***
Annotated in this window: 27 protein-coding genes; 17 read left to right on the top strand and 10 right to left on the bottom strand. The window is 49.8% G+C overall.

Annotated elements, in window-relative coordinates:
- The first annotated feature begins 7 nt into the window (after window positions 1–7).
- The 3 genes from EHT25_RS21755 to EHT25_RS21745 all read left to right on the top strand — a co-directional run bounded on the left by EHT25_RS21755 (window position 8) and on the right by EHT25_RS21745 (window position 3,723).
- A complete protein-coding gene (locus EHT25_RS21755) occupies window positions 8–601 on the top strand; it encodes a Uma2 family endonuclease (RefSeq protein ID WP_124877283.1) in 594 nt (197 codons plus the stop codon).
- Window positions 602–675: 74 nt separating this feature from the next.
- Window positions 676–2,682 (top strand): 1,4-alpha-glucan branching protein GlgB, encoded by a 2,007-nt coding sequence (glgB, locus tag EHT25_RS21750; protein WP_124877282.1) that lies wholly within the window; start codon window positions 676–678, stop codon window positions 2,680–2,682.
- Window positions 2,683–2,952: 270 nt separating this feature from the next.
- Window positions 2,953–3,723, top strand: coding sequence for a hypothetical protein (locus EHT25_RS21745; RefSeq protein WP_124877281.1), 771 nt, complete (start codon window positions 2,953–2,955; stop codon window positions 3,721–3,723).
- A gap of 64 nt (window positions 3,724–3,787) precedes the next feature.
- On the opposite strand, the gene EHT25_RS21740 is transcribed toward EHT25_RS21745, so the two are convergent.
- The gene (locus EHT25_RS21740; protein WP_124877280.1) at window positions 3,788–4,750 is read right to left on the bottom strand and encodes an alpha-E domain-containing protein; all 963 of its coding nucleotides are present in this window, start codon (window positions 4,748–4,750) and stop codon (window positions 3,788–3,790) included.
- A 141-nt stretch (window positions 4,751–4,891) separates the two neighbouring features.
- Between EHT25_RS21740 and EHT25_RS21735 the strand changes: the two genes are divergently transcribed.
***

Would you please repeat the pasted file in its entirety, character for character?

Annotated in this window: 27 protein-coding genes; 17 read left to right on the top strand and 10 right to left on the bottom strand. The window is 49.8% G+C overall.

Annotated elements, in window-relative coordinates:
- The first annotated feature begins 7 nt into the window (after window positions 1–7).
- The 3 genes from EHT25_RS21755 to EHT25_RS21745 all read left to right on the top strand — a co-directional run bounded on the left by EHT25_RS21755 (window position 8) and on the right by EHT25_RS21745 (window position 3,723).
- A complete protein-coding gene (locus EHT25_RS21755) occupies window positions 8–601 on the top strand; it encodes a Uma2 family endonuclease (RefSeq protein ID WP_124877283.1) in 594 nt (197 codons plus the stop codon).
- Window positions 602–675: 74 nt separating this feature from the next.
- Window positions 676–2,682 (top strand): 1,4-alpha-glucan branching protein GlgB, encoded by a 2,007-nt coding sequence (glgB, locus tag EHT25_RS21750; protein WP_124877282.1) that lies wholly within the window; start codon window positions 676–678, stop codon window positions 2,680–2,682.
- Window positions 2,683–2,952: 270 nt separating this feature from the next.
- Window positions 2,953–3,723, top strand: coding sequence for a hypothetical protein (locus EHT25_RS21745; RefSeq protein WP_124877281.1), 771 nt, complete (start codon window positions 2,953–2,955; stop codon window positions 3,721–3,723).
- A gap of 64 nt (window positions 3,724–3,787) precedes the next feature.
- On the opposite strand, the gene EHT25_RS21740 is transcribed toward EHT25_RS21745, so the two are convergent.
- The gene (locus EHT25_RS21740; protein WP_124877280.1) at window positions 3,788–4,750 is read right to left on the bottom strand and encodes an alpha-E domain-containing protein; all 963 of its coding nucleotides are present in this window, start codon (window positions 4,748–4,750) and stop codon (window positions 3,788–3,790) included.
- A 141-nt stretch (window positions 4,751–4,891) separates the two neighbouring features.
- Between EHT25_RS21740 and EHT25_RS21735 the strand changes: the two genes are divergently transcribed.